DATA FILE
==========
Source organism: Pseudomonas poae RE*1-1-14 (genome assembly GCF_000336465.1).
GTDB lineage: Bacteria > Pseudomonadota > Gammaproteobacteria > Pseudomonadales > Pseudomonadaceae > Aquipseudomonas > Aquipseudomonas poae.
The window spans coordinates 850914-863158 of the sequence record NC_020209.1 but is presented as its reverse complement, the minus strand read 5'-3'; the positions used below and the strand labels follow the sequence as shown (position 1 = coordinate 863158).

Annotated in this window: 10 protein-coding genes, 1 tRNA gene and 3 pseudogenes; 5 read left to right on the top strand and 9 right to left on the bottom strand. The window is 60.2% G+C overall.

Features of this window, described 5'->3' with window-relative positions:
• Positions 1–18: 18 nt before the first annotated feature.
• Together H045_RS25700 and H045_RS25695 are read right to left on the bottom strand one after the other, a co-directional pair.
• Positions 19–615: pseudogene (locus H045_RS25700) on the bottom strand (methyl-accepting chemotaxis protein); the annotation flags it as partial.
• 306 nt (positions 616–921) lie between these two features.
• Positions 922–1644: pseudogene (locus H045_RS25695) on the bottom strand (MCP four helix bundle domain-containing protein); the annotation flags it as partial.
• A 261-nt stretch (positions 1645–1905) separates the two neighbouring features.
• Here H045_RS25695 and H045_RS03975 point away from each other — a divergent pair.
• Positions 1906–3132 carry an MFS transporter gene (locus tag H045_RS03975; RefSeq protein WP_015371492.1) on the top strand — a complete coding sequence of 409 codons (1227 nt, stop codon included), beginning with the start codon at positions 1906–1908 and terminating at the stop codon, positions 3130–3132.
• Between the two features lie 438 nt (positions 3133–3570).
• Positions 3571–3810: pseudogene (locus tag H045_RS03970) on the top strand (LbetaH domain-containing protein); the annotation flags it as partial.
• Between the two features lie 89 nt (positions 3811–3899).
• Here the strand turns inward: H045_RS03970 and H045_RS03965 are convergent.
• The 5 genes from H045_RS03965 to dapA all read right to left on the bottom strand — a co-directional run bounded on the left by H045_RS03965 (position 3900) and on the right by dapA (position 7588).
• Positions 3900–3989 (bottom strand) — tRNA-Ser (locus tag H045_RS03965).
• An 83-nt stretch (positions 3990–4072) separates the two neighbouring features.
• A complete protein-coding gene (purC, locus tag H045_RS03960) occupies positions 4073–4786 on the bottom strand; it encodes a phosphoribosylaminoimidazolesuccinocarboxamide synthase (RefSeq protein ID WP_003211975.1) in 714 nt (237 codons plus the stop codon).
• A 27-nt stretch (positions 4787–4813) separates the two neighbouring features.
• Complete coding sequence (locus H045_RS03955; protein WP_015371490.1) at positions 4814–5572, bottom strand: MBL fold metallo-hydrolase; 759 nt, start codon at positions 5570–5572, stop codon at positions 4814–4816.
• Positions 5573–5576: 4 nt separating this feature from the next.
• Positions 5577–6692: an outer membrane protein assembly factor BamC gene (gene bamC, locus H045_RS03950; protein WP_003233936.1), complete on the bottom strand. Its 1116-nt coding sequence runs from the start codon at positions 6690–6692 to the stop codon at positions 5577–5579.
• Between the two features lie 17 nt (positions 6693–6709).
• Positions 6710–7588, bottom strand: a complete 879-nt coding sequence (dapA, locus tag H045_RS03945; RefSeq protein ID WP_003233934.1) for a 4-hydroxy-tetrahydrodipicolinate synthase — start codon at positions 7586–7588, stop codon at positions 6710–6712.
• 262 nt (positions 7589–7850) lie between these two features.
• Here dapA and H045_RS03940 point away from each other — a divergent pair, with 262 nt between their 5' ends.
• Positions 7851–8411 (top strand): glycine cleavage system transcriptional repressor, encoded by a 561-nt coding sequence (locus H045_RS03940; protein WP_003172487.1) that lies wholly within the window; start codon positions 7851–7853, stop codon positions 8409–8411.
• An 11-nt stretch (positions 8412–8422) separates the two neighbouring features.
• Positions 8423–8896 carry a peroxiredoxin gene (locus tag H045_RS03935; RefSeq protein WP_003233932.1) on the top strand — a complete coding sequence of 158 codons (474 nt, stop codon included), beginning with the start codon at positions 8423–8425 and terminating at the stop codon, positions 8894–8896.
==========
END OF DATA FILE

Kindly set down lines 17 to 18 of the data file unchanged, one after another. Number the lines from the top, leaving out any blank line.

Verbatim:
• Here the strand turns inward: H045_RS03970 and H045_RS03965 are convergent.
• The 5 genes from H045_RS03965 to dapA all read right to left on the bottom strand — a co-directional run bounded on the left by H045_RS03965 (position 3900) and on the right by dapA (position 7588).